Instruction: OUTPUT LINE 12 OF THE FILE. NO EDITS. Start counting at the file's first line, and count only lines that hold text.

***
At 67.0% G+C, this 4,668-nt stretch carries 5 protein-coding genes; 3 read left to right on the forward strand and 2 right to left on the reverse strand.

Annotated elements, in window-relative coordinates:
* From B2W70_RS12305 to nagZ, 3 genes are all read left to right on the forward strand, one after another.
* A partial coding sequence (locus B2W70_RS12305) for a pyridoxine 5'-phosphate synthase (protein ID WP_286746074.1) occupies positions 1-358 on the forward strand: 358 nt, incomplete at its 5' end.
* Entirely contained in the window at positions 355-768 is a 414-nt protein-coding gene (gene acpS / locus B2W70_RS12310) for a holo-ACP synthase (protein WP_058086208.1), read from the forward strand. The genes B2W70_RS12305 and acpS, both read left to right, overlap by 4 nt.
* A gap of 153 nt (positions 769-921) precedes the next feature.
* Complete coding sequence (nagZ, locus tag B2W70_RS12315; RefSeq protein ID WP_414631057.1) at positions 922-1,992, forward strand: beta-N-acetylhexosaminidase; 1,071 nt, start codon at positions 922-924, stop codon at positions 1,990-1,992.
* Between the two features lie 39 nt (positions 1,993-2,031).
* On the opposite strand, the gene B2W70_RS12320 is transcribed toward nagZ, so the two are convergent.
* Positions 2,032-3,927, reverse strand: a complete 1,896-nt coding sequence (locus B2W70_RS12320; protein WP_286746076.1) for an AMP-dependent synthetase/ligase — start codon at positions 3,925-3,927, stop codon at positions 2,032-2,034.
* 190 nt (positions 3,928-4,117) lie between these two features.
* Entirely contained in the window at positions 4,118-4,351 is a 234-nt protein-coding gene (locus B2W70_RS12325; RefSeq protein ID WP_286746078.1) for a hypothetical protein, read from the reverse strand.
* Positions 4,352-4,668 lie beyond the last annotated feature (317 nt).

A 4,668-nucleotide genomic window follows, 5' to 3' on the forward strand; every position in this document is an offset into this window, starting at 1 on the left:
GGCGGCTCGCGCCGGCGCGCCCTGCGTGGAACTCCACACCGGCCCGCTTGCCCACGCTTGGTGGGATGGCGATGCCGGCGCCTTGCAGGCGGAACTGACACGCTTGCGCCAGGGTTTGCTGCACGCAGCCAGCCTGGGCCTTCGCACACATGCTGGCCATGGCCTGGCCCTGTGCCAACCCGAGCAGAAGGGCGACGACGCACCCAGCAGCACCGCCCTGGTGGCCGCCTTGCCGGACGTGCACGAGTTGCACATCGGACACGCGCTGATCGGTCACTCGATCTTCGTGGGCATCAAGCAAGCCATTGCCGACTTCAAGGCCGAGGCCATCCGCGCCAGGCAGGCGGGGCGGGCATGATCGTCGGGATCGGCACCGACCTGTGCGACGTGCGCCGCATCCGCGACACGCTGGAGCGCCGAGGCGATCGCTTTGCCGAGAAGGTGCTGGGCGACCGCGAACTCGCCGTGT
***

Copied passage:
* Entirely contained in the window at positions 4,118-4,351 is a 234-nt protein-coding gene (locus B2W70_RS12325; RefSeq protein ID WP_286746078.1) for a hypothetical protein, read from the reverse strand.